Cisco Systems Router-port Group Management Protocol (RGMP)
RFC 3488

Document Type RFC - Informational (March 2003; No errata)
Last updated 2013-03-02
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Network Working Group                                              I. Wu
Request for Comments: 3488                                     T. Eckert
Category: Informational                                    Cisco Systems
                                                           February 2003

                             Cisco Systems
              Router-port Group Management Protocol (RGMP)

Status of this Memo

   This memo provides information for the Internet community.  It does
   not specify an Internet standard of any kind.  Distribution of this
   memo is unlimited.

Copyright Notice

   Copyright (C) The Internet Society (2003).  All Rights Reserved.


   This document describes the Router-port Group Management Protocol
   (RGMP).  This protocol was developed by Cisco Systems and is used
   between multicast routers and switches to restrict multicast packet
   forwarding in switches to those routers where the packets may be

   RGMP is designed for backbone switched networks where multiple, high
   speed routers are interconnected.

1. Conventions used in this document

   The key words "MUST", "MUST NOT", "REQUIRED", "SHALL", "SHALL NOT",
   document are to be interpreted as described in BCP 14, RFC 2119 [2].

2. Introduction

   IGMP Snooping is a popular, but not well documented mechanism to
   restrict multicast traffic, in switched networks, to those ports that
   want to receive the multicast traffic.  It dynamically establishes
   and terminates multicast group specific forwarding in switches that
   support this feature.

Wu & Eckert                  Informational                      [Page 1]
RFC 3488                  Cisco Systems RGMP               February 2003

   The main limitation of IGMP Snooping is that it can only restrict
   multicast traffic onto switch ports where receiving hosts are
   connected directly or indirectly via other switches.  IGMP Snooping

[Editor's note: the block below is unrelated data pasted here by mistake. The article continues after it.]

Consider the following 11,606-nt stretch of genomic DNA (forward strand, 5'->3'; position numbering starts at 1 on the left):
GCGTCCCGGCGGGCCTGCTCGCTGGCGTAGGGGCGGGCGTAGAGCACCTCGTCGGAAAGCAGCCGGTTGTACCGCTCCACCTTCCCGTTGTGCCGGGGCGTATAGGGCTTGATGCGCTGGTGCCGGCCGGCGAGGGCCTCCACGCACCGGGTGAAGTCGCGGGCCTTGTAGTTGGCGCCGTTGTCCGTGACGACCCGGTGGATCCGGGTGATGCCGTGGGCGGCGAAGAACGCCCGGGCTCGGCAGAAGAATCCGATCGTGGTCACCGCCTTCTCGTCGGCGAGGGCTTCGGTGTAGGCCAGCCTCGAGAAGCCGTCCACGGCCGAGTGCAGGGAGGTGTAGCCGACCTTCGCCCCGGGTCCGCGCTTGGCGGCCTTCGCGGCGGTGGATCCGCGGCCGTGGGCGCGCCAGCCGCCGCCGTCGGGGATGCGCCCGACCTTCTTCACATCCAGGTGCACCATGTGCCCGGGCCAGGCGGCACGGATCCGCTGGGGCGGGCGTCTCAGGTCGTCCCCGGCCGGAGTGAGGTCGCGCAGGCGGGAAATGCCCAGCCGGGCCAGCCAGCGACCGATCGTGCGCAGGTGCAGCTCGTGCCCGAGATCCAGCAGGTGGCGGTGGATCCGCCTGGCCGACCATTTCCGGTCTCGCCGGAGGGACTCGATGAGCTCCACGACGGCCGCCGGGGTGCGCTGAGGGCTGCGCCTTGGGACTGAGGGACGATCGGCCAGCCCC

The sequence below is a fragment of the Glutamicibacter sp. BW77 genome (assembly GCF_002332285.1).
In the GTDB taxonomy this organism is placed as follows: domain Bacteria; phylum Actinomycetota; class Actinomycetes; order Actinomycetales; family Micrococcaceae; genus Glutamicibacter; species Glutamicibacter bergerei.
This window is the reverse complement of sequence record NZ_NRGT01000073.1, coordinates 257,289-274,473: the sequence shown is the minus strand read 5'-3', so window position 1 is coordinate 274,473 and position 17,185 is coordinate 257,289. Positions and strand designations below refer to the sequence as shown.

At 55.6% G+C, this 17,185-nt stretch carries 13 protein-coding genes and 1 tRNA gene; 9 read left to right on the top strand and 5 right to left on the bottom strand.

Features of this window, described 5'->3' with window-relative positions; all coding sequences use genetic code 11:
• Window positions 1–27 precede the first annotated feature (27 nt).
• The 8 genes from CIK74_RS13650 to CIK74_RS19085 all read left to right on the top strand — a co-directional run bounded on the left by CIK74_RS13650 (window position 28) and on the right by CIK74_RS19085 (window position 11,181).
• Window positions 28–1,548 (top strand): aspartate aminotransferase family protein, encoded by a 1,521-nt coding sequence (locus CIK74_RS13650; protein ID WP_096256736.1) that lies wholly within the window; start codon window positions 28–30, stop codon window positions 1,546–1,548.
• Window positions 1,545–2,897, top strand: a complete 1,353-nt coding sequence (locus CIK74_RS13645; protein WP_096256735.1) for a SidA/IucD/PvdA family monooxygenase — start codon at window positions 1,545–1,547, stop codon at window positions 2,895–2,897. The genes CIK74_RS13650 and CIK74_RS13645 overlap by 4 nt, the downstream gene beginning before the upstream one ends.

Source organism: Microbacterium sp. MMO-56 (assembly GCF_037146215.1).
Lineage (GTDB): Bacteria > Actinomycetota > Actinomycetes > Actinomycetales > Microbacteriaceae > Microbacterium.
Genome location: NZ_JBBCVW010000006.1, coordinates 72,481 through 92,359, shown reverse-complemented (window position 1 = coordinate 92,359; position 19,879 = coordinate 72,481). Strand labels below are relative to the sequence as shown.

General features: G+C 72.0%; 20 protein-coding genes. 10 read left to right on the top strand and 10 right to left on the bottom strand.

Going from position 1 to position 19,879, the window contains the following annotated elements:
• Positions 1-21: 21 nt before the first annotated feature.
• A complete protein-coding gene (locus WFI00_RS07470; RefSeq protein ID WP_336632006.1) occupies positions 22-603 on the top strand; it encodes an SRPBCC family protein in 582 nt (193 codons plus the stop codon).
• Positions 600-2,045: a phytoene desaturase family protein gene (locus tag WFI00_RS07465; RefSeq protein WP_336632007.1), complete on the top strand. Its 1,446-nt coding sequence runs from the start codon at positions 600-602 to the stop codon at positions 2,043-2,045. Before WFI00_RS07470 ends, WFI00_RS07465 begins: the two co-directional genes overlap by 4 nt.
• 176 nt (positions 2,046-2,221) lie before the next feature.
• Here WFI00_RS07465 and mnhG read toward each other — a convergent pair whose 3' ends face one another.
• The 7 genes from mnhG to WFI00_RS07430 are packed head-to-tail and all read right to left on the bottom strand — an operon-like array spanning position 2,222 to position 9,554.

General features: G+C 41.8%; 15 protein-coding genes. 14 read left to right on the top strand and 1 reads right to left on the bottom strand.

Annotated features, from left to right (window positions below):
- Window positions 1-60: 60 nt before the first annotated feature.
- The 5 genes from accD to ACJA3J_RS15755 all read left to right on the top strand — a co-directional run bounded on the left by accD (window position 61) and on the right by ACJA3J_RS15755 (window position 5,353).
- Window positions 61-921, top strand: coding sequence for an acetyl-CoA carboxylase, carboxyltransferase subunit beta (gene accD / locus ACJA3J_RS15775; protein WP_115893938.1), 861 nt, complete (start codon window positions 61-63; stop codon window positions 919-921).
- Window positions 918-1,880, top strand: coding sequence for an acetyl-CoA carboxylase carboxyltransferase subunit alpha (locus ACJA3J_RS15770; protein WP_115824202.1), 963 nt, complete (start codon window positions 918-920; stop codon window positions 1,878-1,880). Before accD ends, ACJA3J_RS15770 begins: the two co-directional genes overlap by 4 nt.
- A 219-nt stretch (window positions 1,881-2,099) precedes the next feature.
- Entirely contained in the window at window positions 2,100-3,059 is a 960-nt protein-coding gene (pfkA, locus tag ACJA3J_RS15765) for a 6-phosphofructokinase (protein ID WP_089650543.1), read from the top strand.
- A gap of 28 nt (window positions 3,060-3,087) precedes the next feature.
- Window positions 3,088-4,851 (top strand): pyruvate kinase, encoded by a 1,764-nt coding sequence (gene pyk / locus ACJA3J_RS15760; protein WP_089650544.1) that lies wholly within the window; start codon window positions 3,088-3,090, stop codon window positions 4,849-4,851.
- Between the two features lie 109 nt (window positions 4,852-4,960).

can not restrict multicast traffic to ports where at least one
   multicast router is connected.  It must instead flood multicast
   traffic to these ports.  Snooping on IGMP messages alone is an
   intrinsic limitation.  Through it, a switch can only learn which
   multicast flows are being requested by hosts.  A switch can not learn
   through IGMP which traffic flows need to be received by router ports
   to be routed because routers do not report these flows via IGMP.

   In situations where multiple multicast routers are connected to a
   switched backbone, IGMP Snooping will not reduce multicast traffic
   load.  Nor will it assist in increasing internal bandwidth through
   the use of switches in the network.

   In switched backbone networks or exchange points, where predominantly
   routers are connected with each other, a large amount of multicast
   traffic may lead to unexpected congestion.  It also leads to more
   resource consumption in the routers because they must discard the
   unwanted multicast traffic.

   The RGMP protocol described in this document restricts multicast
   traffic to router ports.  To effectively restrict traffic, it must be
   supported by both the switches and the routers in the network.

   The RGMP message format resembles the IGMPv2 message format so that
   existing switches, capable of IGMP Snooping, can easily be enhanced
   with this feature.  Its messages are encapsulated in IPv4 datagrams,
   with a protocol number of 2, the same as that of IGMP.  All RGMP
   messages are sent with TTL 1, to destination address This
   address has been assigned by IANA to carry messages from routers to
   switches [3].

   RGMP is designed to work in conjunction with multicast routing
   protocols where explicit join/prune to the distribution tree is
   performed.  PIM-SM [4] is an example of such a protocol.

   The RGMP protocol specifies operations only for IP version 4
   multicast routing.  IP version 6 is not considered.

   To keep RGMP simple, efficient and easy to implement, it is designed
   for switches to expect RGMP messages from only one source per port.
   For this reason, RGMP only supports a single RGMP enabled router to
   be connected directly to a port of an RGMP enabled switch.  Such a
   topology should be customary when connecting routers to backbone
   switches and thus not pose a limitation on the deployment of RGMP.

Wu & Eckert                  Informational                      [Page 2]
RFC 3488                  Cisco Systems RGMP               February 2003

   All RGMP messages have the following format:

    0                   1                   2                   3
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